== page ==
He says he has worn the shells since he was a child and considers them a cultural marker of who he is and where he comes from.
"I don't see how that conflicts with being a Christian," he stated. "I wear cowries because this was so ... important for us in my own religious tradition as an Africa."
"Cowries played a very important role in mediating relationship with God," Orobator explained. "You offered cowries to God or to the gods as offering, or as a sign of something you were giving up."
"It's a reminder that I am still in that relationship with God," he stated. "I'm not cut off from it."
"I'm not saying that I'm practicing African religion and it's syncretistic," he said. "I feel there is African religion, there is Christianity, but for someone who has had experience of both it's hard to say where one stops and the other begins."
One aspect of maintaining ties to his prior faith life, Orobator says, is that African traditional religions do not have written norms or expectations of behavior as most Christian denominations do.
"It was more like a way of life that you lived in and moved in and had your being," he explained. He says that in his practice of African religion there is a "concreteness" to one's relationship with God.
"It's not through abstract concepts," said the Jesuit. "It's very, very concrete symbolism of relationship, of friendship, of direct encounter, which makes me want to even go deeper, closer to this experience that I call God."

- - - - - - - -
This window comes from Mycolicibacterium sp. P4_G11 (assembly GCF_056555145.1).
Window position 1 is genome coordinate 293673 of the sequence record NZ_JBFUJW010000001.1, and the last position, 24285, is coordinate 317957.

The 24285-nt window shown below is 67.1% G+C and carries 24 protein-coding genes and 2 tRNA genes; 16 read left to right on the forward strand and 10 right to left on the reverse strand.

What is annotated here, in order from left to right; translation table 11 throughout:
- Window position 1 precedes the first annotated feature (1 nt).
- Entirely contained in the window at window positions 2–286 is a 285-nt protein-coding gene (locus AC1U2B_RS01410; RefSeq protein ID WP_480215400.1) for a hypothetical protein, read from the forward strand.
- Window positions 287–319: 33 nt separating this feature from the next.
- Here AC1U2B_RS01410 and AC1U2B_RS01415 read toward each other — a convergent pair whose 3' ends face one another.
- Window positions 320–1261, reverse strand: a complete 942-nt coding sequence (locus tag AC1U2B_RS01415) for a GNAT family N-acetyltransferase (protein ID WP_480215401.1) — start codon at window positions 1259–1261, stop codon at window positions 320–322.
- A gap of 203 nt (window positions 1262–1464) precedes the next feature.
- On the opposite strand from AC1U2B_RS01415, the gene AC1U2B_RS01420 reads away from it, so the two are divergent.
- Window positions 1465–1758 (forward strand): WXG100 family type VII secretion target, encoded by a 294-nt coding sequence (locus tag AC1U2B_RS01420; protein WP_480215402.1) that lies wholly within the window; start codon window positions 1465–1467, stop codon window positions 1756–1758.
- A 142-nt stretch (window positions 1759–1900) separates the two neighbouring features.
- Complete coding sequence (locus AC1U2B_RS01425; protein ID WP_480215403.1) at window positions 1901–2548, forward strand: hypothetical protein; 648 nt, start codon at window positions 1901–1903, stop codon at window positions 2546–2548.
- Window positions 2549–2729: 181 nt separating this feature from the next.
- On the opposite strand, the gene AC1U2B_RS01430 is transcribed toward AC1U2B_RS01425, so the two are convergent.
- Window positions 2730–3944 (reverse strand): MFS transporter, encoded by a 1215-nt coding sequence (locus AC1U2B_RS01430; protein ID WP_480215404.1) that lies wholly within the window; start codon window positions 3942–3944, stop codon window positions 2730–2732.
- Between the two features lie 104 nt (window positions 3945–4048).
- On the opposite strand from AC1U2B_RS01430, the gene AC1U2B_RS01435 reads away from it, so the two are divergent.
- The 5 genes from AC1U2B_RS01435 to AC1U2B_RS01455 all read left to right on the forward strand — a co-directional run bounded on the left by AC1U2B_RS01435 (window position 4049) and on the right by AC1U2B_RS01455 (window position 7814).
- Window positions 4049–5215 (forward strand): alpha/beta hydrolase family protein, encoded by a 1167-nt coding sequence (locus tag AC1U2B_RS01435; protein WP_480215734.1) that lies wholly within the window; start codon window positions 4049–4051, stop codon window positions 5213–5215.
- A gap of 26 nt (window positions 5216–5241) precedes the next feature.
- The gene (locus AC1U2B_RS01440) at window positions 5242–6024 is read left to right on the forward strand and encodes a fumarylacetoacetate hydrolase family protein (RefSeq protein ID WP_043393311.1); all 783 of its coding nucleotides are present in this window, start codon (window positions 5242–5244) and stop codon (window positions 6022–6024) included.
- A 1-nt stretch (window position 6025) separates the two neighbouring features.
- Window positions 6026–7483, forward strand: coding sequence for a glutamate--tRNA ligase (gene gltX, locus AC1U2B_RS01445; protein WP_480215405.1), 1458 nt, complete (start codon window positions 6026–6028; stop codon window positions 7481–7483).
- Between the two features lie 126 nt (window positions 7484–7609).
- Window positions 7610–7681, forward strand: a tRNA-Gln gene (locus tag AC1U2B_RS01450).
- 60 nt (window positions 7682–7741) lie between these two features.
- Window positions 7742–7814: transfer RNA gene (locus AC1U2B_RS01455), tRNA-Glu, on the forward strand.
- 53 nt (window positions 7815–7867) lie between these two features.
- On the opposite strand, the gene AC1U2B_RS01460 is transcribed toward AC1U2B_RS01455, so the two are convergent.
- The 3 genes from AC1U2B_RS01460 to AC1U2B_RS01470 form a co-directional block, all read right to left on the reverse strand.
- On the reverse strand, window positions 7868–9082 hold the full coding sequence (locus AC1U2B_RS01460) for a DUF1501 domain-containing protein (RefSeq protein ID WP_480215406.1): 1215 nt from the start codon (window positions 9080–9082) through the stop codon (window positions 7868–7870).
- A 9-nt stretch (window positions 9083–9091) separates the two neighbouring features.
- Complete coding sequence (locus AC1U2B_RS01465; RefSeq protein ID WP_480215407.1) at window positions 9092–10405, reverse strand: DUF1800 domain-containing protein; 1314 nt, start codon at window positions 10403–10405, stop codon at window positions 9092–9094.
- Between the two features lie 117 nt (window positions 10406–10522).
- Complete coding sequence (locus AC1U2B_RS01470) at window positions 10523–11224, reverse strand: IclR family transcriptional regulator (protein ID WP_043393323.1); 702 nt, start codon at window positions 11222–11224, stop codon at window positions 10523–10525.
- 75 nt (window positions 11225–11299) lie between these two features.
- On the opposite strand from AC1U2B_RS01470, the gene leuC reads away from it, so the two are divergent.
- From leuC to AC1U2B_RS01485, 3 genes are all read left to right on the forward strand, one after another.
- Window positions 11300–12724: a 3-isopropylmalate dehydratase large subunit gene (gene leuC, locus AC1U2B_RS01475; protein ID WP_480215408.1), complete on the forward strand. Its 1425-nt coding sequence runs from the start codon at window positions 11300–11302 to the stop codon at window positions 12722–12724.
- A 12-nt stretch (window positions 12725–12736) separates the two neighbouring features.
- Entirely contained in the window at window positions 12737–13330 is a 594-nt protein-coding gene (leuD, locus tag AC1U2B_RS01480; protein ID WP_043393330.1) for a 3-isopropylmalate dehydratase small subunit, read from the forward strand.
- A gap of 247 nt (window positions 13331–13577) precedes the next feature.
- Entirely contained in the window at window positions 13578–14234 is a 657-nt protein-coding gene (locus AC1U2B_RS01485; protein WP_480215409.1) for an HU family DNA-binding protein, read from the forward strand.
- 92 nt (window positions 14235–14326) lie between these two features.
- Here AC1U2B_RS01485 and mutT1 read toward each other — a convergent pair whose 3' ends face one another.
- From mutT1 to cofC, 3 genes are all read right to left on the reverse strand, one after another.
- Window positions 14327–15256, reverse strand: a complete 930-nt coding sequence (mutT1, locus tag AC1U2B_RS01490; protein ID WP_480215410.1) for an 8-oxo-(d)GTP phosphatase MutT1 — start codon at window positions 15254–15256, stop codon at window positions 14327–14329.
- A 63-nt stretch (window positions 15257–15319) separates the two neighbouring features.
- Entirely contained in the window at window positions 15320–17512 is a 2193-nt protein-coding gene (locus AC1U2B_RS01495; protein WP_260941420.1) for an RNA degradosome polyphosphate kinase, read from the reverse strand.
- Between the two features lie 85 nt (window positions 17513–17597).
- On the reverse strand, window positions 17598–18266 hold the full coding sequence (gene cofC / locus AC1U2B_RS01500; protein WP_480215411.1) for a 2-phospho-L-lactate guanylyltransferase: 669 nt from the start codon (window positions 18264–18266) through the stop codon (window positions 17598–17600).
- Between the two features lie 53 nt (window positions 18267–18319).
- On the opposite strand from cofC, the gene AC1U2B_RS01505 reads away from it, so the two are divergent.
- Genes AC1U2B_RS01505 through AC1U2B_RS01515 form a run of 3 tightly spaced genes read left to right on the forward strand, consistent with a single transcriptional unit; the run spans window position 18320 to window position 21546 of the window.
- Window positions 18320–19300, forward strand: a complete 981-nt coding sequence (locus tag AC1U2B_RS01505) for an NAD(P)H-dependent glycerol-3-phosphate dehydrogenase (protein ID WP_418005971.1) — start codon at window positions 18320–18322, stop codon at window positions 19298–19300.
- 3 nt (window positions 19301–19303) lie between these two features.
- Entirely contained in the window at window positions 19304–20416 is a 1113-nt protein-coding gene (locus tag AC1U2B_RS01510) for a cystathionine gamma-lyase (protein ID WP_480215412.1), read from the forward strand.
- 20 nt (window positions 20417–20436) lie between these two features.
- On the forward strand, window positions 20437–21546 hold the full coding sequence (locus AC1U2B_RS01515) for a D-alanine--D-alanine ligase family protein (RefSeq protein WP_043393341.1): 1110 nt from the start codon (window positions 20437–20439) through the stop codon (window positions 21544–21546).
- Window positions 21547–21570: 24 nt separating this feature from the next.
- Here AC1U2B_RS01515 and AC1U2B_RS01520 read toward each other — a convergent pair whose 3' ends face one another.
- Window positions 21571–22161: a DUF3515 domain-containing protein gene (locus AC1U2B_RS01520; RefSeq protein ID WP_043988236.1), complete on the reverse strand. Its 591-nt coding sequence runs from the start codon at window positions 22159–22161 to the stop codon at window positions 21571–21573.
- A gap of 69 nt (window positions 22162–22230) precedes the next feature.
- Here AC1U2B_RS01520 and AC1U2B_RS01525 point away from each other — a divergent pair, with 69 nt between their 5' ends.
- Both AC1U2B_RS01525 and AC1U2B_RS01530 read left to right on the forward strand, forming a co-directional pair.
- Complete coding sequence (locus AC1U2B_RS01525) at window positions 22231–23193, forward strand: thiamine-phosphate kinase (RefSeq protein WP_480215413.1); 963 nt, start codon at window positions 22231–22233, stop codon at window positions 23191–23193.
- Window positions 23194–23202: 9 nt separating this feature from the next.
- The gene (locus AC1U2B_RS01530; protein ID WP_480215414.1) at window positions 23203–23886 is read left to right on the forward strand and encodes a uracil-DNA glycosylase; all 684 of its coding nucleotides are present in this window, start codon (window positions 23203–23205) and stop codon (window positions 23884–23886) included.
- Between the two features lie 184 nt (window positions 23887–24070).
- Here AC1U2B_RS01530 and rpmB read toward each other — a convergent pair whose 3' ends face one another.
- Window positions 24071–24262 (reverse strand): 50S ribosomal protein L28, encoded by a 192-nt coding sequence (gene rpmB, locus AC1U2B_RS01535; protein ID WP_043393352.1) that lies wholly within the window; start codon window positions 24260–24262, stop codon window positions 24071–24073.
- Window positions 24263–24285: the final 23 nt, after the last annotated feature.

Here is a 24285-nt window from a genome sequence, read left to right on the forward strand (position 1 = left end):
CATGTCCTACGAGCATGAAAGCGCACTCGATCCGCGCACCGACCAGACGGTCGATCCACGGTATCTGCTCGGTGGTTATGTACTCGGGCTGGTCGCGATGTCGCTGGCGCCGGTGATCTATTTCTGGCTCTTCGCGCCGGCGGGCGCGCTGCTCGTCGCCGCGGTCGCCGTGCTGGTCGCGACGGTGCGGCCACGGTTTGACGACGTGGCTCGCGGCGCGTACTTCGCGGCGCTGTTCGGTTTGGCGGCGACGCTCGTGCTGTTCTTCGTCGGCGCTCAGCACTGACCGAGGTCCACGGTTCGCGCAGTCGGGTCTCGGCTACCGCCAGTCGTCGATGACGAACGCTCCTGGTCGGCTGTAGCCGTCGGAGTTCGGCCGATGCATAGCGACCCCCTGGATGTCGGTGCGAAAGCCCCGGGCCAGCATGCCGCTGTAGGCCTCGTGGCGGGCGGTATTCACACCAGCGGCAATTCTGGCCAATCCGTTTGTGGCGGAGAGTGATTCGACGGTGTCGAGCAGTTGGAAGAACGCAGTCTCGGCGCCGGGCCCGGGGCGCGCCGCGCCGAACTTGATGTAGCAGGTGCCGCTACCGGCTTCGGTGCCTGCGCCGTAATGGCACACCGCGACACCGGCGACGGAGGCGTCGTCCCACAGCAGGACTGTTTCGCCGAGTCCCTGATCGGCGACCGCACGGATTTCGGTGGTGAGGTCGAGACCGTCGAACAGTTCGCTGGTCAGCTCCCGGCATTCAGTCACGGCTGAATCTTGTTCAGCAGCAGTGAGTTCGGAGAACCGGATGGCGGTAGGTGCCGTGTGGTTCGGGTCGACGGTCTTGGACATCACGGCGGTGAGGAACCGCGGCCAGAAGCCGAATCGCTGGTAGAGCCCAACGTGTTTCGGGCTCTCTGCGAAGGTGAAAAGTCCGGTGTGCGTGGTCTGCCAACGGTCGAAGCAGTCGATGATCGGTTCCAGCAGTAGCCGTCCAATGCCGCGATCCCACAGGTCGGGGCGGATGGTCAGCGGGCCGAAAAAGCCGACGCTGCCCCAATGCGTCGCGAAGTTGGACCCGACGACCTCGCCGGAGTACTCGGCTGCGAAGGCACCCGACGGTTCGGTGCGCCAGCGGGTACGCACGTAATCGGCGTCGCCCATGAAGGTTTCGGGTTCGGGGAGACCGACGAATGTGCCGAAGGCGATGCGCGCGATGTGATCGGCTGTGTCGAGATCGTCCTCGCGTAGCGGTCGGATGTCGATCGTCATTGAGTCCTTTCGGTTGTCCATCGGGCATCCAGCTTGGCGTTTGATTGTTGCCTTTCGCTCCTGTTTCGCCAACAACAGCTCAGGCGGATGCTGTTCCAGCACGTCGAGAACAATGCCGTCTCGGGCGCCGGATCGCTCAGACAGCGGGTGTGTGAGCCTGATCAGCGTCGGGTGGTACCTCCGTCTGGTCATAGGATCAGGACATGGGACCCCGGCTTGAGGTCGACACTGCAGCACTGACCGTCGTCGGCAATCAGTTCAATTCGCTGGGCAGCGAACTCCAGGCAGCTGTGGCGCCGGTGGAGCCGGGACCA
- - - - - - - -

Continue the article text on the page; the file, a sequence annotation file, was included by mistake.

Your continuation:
Asked to explain the visceral nature of that relationship, Orobator speaks of his prayer life as an active experience full of sights, sounds and tastes, not "simply trying to be still and meditative."
His description of the experience interestingly mirrors how 16th-century St. Ignatius of Loyola, one of the founders of the Jesuits, taught his confreres to pray.
In his set of spiritual exercises, Ignatius encourages his followers to place themselves fully within a Gospel story -- Jesus healing the blind man, or speaking to the woman at the well -- and to imagine all the physical aspects of the story: the sun beating down over the Mediterranean, or the smell of dirt and muck on the blind man's cloak.
Orobator says his prayer is not some abstract experience: "No, I'm in my body and I talk to God."
"In African religion, there's that presence," he continued. "You are surrounded by a world of deities and spirits. And I feel that in my experience as a Christian, that when I pray as one example, it's not a transcendental relocation or evacuation of my senses of anything material."
"No, I just feel at home when I feel and speak and smell and touch and hear who God is and who God is with me," he stated. "I feel God is encountering me here and now. And I'm trying to reciprocate, to respond to, to be present to that invitation and encounter."